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Televisions (June 2007)

Sony, Sony, Sony Days...
by John R. Quain
Are rear-projection sets about to join CRTs?

The ineluctable march of new HDTVs continued as Sony recently debuted its fall line of monitors and displays for the press in New York. The presentation revealed some attractive new models but also underscored the fact that rear-projection sets—no matter how sophisticated—may go the way of dinosaur CRT sets.
Sony TVs

Sony did introduce five new rear-projection Bravia SXRD HDTVs, all of which offer sharp 1080p pictures. And the company has added 120Hz high frame rate technology. The latter basically doubles the number of images put up on the screen per second, which reduces blur and increases picture sharpness in scenes with fast motion (particularly sporting events). The 120 Hz technology, which Sony calls Motionflow, also has the side-effect of improving the brightness of the rear-projection sets.

However, the top-of-the-line projection sets, the 60-inch KDS-Z60XBR5 and 70-inch KDS-Z70XBR5, will still demand premium prices--$5,000 and $6,000 respectively.

Compare this to Sony’s other line introduction: nine new Bravia flat-panel LCD HDTVs. All of the new models will be full HD as well, at 1080p, and the XBR versions will also include the 120Hz feature—a feature we consider essential if you’re shopping for a set this fall. The 120 Hz rate substantially improves LCD images, and Sony has added a “Theater mode” button to compensate for the lack of detail in dark movie scenes. Prices for the sets start at about $3,000 for the 40-inch models and range up to just over $5,000 for the top-of-the-line 52-inch sets.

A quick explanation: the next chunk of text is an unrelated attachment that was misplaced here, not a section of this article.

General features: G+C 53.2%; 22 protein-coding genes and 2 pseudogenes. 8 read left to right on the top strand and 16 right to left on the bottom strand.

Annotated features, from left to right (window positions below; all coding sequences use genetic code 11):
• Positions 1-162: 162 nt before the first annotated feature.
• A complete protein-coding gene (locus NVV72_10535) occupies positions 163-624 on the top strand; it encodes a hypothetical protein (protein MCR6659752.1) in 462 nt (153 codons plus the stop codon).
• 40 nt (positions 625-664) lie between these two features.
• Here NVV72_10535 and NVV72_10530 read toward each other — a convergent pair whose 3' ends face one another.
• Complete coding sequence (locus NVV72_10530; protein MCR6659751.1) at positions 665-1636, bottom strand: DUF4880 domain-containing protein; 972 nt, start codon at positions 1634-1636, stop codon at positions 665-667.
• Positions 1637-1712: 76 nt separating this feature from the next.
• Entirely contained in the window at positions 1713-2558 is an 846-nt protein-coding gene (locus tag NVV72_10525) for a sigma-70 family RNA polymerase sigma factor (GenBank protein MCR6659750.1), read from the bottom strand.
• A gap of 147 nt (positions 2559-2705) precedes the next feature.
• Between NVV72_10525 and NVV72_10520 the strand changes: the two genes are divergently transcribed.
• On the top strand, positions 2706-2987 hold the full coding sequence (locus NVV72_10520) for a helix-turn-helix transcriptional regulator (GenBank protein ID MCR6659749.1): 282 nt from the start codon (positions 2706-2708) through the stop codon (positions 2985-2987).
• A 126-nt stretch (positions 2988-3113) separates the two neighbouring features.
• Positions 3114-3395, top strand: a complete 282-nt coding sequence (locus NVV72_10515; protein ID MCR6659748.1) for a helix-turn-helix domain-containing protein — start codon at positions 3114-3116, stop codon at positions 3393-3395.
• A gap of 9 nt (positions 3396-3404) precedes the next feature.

The bottom line is that pricing pressure from LCDs is squeezing out rear-projection TVs (not to mention plasma sets) even at the high end and within individual company’s product lines. If you really want the biggest picture possible, rear-projection sets are still the way to go, but one has to wonder for how long….




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